The cabling path isn’t likely to present as an issue when you first test ride the bike or perhaps even own it for six month. However, over time, as corrosion and cable wear set in, you’ll find that the gears and brakes will be more noticeably impacted than a bike with simpler cable routing. And worst yet, it’ll take considerably longer to replace a cable and cable housing in this bike versus one with a more ordinary aesthetic. 

How the Speedster rides 

Draped in a hot red and shaped like a premium road bike, there’s little denying that the Speedster looks fast. Unfortunately, the actual speed and ride experience just never met the expectation set by our eyes. 

“The frame rides super harsh; not a comfortable bike at all,” said CyclingTips’s head of tech, James Huang. “It feels like it’s trying to be a budget crit bike, if only in image.”

James’ sentiment was only further backed by Betsy Welch’s impressions of the bike. “I didn’t enjoy this bike; it felt boring,” said the VeloNews senior editor. “And, it’s not just that it was a road bike because I know road bikes can feel fun – playful and zippy. This one kinda just trudged along.” 

That lack of fun is certainly related to the extended wheelbase that’s more commonly expected of a gravel bike than a road bike. The positive of this decision is that the Speedster is ultra-stable and predictable at speed, both good things for newer riders. The negative is that it lacks the rewarding sporty handling that helps to make road descents a thrill. 

While it may lack excitement, that stable handling will encourage you to carry good speed on descents and let you apply the power on rolling roads without worrying about where it’s pointed. However, it’s a different story once the road inclines, and while we commonly say you shouldn’t worry about the weight of the bike, there was simply no hiding the extra mass this bike carries.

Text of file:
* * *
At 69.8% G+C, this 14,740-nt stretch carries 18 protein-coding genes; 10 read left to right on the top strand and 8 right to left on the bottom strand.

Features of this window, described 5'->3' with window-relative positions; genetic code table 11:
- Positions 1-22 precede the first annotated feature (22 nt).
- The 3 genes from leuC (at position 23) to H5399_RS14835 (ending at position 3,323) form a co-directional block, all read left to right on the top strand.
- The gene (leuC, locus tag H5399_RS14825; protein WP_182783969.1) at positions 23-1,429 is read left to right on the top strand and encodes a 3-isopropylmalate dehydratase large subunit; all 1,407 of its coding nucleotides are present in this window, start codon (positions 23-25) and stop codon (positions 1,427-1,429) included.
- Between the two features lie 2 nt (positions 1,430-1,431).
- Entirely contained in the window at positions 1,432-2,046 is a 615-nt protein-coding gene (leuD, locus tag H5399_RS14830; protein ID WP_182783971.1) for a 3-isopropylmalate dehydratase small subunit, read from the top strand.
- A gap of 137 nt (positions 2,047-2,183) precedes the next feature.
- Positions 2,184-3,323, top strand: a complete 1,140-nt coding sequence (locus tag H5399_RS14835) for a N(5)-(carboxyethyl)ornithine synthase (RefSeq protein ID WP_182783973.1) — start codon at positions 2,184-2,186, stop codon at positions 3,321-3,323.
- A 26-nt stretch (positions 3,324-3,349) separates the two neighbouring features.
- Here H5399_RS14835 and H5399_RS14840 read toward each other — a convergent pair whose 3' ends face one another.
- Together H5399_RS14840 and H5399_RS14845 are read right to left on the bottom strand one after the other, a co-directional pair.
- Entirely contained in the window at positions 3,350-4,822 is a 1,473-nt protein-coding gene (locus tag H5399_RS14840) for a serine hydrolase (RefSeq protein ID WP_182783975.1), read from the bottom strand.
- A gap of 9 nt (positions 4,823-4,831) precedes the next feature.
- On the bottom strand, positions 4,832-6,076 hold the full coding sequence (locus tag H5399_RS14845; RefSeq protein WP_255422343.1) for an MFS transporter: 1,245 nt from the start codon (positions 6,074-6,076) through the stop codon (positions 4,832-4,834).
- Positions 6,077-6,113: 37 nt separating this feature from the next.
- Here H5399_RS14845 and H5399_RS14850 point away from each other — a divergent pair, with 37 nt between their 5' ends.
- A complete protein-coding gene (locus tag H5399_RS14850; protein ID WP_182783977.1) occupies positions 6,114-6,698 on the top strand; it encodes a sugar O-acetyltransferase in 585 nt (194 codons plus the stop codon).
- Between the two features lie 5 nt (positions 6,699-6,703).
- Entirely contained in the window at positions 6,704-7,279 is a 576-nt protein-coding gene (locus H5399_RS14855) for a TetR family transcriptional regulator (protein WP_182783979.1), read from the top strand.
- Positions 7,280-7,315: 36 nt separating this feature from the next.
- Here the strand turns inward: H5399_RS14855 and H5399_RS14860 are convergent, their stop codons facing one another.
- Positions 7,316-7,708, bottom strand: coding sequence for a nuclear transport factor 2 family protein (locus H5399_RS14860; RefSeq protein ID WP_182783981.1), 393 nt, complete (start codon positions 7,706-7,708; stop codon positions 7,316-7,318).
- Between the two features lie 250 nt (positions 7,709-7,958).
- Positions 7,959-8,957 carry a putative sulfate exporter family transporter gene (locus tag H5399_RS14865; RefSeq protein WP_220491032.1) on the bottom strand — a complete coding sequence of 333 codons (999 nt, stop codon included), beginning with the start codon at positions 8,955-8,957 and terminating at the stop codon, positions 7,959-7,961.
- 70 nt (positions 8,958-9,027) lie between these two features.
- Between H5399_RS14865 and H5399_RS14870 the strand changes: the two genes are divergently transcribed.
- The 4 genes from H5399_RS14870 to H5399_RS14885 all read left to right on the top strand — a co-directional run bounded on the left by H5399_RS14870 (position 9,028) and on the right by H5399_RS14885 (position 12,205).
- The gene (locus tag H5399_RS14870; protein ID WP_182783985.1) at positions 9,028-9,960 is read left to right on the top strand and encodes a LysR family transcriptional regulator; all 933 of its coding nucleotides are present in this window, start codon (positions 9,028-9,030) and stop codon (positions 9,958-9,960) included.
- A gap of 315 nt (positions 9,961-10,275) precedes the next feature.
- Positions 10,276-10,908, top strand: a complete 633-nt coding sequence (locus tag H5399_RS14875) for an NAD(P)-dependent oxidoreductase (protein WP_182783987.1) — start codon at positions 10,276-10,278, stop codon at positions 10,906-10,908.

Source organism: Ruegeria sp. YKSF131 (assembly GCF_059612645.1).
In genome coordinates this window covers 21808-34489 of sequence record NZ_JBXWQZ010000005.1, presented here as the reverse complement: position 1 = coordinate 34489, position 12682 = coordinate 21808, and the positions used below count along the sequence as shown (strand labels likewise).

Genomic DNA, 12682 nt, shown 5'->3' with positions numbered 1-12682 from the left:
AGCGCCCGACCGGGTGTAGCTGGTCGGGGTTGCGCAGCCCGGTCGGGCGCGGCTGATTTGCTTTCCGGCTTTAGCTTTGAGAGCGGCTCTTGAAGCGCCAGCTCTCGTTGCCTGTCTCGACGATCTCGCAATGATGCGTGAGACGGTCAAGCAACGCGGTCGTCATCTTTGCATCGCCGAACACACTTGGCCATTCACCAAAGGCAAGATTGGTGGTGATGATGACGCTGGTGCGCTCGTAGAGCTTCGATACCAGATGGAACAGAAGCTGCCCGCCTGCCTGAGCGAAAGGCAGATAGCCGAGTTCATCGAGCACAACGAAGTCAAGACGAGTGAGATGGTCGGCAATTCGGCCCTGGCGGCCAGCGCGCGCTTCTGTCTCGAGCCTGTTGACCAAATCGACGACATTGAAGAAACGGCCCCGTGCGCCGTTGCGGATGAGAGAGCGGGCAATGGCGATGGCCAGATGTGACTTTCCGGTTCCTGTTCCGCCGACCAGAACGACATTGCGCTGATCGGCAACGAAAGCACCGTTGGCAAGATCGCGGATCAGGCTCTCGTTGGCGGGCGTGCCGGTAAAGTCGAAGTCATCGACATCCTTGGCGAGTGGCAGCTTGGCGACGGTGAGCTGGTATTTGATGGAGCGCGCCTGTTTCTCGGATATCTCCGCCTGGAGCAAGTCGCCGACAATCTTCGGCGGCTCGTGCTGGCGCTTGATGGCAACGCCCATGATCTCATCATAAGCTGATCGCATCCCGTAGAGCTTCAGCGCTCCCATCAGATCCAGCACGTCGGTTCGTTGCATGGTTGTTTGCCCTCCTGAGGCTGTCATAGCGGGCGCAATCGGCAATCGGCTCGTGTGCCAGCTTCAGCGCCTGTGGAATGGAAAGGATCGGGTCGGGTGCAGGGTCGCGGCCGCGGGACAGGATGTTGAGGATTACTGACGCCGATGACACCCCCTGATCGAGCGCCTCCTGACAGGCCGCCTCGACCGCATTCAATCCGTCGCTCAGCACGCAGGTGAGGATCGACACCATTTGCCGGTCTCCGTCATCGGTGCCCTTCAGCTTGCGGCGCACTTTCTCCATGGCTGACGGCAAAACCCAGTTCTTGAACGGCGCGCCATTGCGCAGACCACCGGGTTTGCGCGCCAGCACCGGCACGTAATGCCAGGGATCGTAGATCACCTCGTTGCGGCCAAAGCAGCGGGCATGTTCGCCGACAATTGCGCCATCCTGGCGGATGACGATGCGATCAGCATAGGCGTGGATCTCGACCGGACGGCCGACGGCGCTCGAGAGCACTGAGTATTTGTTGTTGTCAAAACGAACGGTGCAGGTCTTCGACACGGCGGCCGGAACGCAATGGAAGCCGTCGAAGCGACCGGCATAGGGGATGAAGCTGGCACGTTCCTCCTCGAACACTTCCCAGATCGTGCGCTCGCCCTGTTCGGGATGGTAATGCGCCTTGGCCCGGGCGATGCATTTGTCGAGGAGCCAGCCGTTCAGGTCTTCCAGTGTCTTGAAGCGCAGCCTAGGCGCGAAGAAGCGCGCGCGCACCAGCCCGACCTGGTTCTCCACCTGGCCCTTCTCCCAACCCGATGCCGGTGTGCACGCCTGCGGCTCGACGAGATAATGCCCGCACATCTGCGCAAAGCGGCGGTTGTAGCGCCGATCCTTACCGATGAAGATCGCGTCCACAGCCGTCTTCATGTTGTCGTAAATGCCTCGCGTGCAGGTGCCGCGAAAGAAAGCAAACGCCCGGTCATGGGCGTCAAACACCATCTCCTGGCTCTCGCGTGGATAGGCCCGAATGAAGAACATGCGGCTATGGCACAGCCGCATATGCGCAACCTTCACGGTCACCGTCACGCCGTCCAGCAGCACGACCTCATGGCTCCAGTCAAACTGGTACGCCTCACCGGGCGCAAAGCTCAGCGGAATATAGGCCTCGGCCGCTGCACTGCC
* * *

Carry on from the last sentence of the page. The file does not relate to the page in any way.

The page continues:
Before disc brakes became the norm, you’d be able to get yourself a decently equipped and not-all-that-heavy rim-brake road bike for this sort of money. By comparison, the Speedster 30 is perhaps as much as two kilograms heavier than such a bike of the past, and that’s enough additional weight to kill the sprightliness that a nice road bike should offer. Jumping from the saddle or aiming for a quick change of speed feels like more of a drag, and there’s no instant gratification to reward your effort. 

Beyond the weight and lengthy wheelbase, the trudging feeling is related to the tyres. “The Schwalbe Lugano 2 tyres are thick and dead-feeling,” said James about the 32 mm measured-width tyres that didn’t do enough to smooth out the harsh ride. Those tyres are a decent choice for general recreational riding and commuting, but do they match the Speedster’s personality? In our opinion, a bike with a longer stretch to the handlebars, stiff ride quality, and race-like looks feels like it wants a narrower, lighter, and just generally faster tyre. Changing tyres is easy, but it is an additional expense. 

The stock tyres only added to the bike’s sluggish feel.

Going gravel on the Speedster 

OK, so the stock 32 mm tyres are intended to add an endurance feel, improved comfort, and greater versatility to this bike. And all that would be true with a more supple-riding tyre. 

In addition to testing the Speedster as a road bike, we also sought to see just how versatile a bike like it could be. To do so, we set it up with some Schwalbe G-One RS gravel tyres in a 35 mm size width. The stock rims are tubeless-ready and so we installed tubeless rim tape and a tubeless valve on each wheel to make the conversion – it went smoothly and with easy inflation. And those 35 mm tyres fit in the frame with ease.